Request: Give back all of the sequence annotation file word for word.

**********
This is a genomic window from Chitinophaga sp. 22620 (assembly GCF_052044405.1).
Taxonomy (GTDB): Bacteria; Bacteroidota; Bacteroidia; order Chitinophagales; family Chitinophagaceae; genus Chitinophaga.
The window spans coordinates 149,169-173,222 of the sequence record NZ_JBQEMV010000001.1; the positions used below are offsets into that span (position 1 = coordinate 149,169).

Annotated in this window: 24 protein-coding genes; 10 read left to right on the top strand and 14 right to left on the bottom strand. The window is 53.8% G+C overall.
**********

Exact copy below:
This is a genomic window from Chitinophaga sp. 22620 (assembly GCF_052044405.1).
Taxonomy (GTDB): Bacteria; Bacteroidota; Bacteroidia; order Chitinophagales; family Chitinophagaceae; genus Chitinophaga.
The window spans coordinates 149,169-173,222 of the sequence record NZ_JBQEMV010000001.1; the positions used below are offsets into that span (position 1 = coordinate 149,169).

Annotated in this window: 24 protein-coding genes; 10 read left to right on the top strand and 14 right to left on the bottom strand. The window is 53.8% G+C overall.